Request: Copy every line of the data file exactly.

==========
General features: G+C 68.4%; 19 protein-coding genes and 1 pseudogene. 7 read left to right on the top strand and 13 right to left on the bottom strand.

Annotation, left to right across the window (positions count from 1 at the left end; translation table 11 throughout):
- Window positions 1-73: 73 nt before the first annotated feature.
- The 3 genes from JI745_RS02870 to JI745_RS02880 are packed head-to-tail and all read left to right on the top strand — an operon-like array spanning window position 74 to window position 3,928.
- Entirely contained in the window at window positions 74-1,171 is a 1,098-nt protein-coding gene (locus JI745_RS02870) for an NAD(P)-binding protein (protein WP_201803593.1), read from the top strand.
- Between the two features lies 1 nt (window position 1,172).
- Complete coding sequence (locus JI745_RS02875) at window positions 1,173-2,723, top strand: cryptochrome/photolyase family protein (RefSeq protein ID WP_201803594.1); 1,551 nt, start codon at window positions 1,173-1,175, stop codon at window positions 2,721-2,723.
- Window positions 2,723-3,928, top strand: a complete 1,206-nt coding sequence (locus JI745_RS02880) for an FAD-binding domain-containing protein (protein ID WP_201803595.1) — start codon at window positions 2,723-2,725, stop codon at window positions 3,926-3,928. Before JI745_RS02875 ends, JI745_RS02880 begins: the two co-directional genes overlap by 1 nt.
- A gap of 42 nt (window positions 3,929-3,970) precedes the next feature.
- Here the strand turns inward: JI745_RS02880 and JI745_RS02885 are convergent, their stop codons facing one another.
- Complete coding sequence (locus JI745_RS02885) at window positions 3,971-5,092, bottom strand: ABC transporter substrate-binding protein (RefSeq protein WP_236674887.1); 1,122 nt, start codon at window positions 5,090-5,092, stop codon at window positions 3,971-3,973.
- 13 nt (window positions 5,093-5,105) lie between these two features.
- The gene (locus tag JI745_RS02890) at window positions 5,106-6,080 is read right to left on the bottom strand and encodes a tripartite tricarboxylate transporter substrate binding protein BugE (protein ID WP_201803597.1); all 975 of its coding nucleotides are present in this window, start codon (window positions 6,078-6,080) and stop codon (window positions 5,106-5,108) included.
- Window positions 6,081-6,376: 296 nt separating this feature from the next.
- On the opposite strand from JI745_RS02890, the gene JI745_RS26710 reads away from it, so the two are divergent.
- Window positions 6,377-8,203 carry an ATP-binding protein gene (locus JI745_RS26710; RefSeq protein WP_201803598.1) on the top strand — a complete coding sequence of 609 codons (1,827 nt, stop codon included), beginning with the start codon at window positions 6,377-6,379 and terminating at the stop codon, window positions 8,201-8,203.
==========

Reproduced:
General features: G+C 68.4%; 19 protein-coding genes and 1 pseudogene. 7 read left to right on the top strand and 13 right to left on the bottom strand.

Annotation, left to right across the window (positions count from 1 at the left end; translation table 11 throughout):
- Window positions 1-73: 73 nt before the first annotated feature.
- The 3 genes from JI745_RS02870 to JI745_RS02880 are packed head-to-tail and all read left to right on the top strand — an operon-like array spanning window position 74 to window position 3,928.
- Entirely contained in the window at window positions 74-1,171 is a 1,098-nt protein-coding gene (locus JI745_RS02870) for an NAD(P)-binding protein (protein WP_201803593.1), read from the top strand.
- Between the two features lies 1 nt (window position 1,172).
- Complete coding sequence (locus JI745_RS02875) at window positions 1,173-2,723, top strand: cryptochrome/photolyase family protein (RefSeq protein ID WP_201803594.1); 1,551 nt, start codon at window positions 1,173-1,175, stop codon at window positions 2,721-2,723.
- Window positions 2,723-3,928, top strand: a complete 1,206-nt coding sequence (locus JI745_RS02880) for an FAD-binding domain-containing protein (protein ID WP_201803595.1) — start codon at window positions 2,723-2,725, stop codon at window positions 3,926-3,928. Before JI745_RS02875 ends, JI745_RS02880 begins: the two co-directional genes overlap by 1 nt.
- A gap of 42 nt (window positions 3,929-3,970) precedes the next feature.
- Here the strand turns inward: JI745_RS02880 and JI745_RS02885 are convergent, their stop codons facing one another.
- Complete coding sequence (locus JI745_RS02885) at window positions 3,971-5,092, bottom strand: ABC transporter substrate-binding protein (RefSeq protein WP_236674887.1); 1,122 nt, start codon at window positions 5,090-5,092, stop codon at window positions 3,971-3,973.
- 13 nt (window positions 5,093-5,105) lie between these two features.
- The gene (locus tag JI745_RS02890) at window positions 5,106-6,080 is read right to left on the bottom strand and encodes a tripartite tricarboxylate transporter substrate binding protein BugE (protein ID WP_201803597.1); all 975 of its coding nucleotides are present in this window, start codon (window positions 6,078-6,080) and stop codon (window positions 5,106-5,108) included.
- Window positions 6,081-6,376: 296 nt separating this feature from the next.
- On the opposite strand from JI745_RS02890, the gene JI745_RS26710 reads away from it, so the two are divergent.
- Window positions 6,377-8,203 carry an ATP-binding protein gene (locus JI745_RS26710; RefSeq protein WP_201803598.1) on the top strand — a complete coding sequence of 609 codons (1,827 nt, stop codon included), beginning with the start codon at window positions 6,377-6,379 and terminating at the stop codon, window positions 8,201-8,203.